Budget Uncertainty Reduces Morale

Employees at DHS have long-endured low morale – the department has for the last decade scored substantially lower than the government average on the Office of Personnel Management’s Federal Employee Viewpoint Survey (OPM FEVS). DHS ranks last among the 17 large agencies in the Partnership for Public Service’s Best Places to Work in the Federal Government ranking. While the causes are complex, new programs to mitigate low morale cannot start – and effective existing initiatives cannot grow – if DHS continues to receive funding under CRs. Much-need additional staff, which reduces the burden on existing staff, can’t be hired under CRs, and new technical solutions the workforce depends on to reduce workloads can’t be purchased and implemented. Finally, federal employees have options: Annual budget uncertainty increases the risk that talented, dedicated public servants will leave for employers where they feel their work is valued, and replacements will be difficult to attract.

The U.S. federal government is the largest employer on Earth and perhaps the most complex organization in human history. Nearly 200,000 people serve DHS. They deserve the certainty that a regular budget provides, and the American people (as well as those seeking to legally immigrate to the U.S.) deserve a DHS that can effectively forecast and execute their plans, resourcing requirements, and operational needs.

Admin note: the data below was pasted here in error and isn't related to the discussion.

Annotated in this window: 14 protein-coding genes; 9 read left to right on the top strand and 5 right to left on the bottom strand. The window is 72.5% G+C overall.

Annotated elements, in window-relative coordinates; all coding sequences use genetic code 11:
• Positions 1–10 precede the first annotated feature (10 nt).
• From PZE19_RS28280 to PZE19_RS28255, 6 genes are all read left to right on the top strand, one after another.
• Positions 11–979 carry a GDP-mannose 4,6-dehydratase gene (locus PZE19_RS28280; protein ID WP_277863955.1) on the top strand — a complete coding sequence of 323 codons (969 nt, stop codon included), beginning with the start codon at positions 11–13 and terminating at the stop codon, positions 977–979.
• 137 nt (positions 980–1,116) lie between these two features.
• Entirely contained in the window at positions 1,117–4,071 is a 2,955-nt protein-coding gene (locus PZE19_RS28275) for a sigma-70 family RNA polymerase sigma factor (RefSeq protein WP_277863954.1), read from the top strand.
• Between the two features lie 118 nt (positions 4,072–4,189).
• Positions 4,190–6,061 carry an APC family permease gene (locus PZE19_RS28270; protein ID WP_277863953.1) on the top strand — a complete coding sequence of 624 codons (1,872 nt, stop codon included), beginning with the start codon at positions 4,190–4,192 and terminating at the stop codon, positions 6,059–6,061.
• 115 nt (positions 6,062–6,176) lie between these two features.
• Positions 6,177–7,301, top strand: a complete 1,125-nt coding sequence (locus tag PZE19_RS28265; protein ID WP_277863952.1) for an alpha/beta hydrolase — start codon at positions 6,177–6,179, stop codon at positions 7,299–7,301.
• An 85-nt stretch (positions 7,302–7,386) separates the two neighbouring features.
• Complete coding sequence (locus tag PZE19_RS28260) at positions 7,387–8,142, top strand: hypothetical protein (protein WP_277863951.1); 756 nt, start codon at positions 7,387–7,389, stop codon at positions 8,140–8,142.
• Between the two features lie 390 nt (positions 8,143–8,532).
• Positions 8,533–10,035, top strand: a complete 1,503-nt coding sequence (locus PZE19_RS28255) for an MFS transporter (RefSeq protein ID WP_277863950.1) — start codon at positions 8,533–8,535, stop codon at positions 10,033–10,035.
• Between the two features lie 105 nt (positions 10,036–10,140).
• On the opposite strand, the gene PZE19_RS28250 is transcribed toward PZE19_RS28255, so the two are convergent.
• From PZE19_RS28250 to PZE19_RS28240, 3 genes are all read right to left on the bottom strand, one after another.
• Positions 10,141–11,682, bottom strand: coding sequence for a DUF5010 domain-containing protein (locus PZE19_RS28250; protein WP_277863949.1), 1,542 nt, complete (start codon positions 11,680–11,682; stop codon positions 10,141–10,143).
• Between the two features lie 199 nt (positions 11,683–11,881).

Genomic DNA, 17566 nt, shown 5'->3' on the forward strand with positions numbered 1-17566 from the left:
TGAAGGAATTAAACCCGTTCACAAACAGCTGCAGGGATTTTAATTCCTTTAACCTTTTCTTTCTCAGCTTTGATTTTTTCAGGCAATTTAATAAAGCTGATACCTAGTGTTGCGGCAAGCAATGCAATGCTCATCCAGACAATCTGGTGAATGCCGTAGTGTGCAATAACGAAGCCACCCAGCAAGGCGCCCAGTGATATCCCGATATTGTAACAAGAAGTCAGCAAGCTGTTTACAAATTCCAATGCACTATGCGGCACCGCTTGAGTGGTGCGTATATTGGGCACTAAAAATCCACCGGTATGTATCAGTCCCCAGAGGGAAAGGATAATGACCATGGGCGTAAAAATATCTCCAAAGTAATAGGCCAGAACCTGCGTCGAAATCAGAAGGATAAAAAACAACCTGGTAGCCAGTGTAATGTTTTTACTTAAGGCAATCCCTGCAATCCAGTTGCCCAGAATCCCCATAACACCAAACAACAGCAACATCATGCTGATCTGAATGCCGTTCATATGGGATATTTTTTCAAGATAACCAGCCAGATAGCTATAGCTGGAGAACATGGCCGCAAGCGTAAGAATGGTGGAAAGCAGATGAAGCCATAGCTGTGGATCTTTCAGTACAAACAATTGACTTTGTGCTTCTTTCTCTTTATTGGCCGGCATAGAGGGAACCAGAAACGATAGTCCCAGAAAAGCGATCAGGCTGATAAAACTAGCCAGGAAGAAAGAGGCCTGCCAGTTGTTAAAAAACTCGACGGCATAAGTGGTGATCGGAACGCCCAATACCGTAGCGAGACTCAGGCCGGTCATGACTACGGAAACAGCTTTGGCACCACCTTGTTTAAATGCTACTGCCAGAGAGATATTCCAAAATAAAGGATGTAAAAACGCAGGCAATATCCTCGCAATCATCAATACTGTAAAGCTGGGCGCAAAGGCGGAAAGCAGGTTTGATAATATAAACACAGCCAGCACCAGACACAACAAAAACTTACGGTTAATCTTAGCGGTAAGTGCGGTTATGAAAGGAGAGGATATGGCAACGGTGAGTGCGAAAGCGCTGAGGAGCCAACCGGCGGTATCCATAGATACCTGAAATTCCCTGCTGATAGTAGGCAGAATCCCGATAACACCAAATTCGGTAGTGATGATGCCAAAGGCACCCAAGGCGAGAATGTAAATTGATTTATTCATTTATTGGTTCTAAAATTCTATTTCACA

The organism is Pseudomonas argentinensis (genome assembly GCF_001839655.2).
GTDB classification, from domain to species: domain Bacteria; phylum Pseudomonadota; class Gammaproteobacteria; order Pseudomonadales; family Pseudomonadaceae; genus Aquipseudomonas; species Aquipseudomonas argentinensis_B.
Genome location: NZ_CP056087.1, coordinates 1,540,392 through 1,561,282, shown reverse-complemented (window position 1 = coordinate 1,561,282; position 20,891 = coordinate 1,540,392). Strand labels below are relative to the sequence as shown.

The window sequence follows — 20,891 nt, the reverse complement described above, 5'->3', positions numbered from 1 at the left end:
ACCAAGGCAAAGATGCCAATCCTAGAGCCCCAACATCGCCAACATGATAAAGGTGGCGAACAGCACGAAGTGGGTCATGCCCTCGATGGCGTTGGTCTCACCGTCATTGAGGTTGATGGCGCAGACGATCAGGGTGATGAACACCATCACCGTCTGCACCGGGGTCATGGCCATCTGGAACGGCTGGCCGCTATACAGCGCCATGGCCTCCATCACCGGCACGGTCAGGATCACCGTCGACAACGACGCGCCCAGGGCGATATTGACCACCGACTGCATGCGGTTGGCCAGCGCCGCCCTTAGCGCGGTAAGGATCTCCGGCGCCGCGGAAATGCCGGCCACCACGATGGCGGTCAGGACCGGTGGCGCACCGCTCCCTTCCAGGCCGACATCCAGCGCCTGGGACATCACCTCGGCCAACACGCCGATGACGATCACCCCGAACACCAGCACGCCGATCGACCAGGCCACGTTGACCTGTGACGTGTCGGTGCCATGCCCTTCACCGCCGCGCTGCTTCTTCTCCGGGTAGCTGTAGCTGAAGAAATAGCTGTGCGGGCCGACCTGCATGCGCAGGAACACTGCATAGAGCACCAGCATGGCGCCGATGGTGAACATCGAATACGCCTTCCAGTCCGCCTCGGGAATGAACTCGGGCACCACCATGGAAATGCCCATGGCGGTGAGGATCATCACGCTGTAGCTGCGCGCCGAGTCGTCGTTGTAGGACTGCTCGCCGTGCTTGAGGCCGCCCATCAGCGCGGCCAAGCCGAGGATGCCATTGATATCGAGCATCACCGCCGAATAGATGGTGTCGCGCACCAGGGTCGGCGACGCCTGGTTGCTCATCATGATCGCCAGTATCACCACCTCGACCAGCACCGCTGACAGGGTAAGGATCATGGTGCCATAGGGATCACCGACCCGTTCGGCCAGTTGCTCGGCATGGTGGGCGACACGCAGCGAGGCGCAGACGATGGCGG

The views expressed here are the writer’s and are not necessarily endorsed by Homeland Security Today, which welcomes a broad range of viewpoints in support of securing our homeland. To submit a piece for consideration, email Editor@Hstoday.us.

Scott Recinos
Scott Recinos is VP, Homeland Security Market, LMI. Scott has extensive private and public (local, state, and federal government) sector experience working with multiple federal clients, including the General Services Administration, the Department of Energy, the Department of Agriculture, the Internal Revenue Service, U.S. Customs and Border Protection (CBP), and the Department of Homeland Security (DHS). Prior to his current role, Scott led LMI’s customer engagement with CBP and other operational and support components of DHS. A trusted adviser to CBP senior officials, Scott has more than 30 years of multidisciplinary experience—the last 15 with LMI—in border security, civil engineering, program and project management, and construction management. From 2009 until May 2019, Scott supported the United States Border Patrol (USBP) as the chief engineer for its program management office, which plans, designs, constructs, and maintains USBP border security technology and tactical infrastructure. Scott oversaw the engineering planning and design of this multibillion-dollar portfolio and managed the development and maintenance of USBP’s design standards for tactical infrastructure.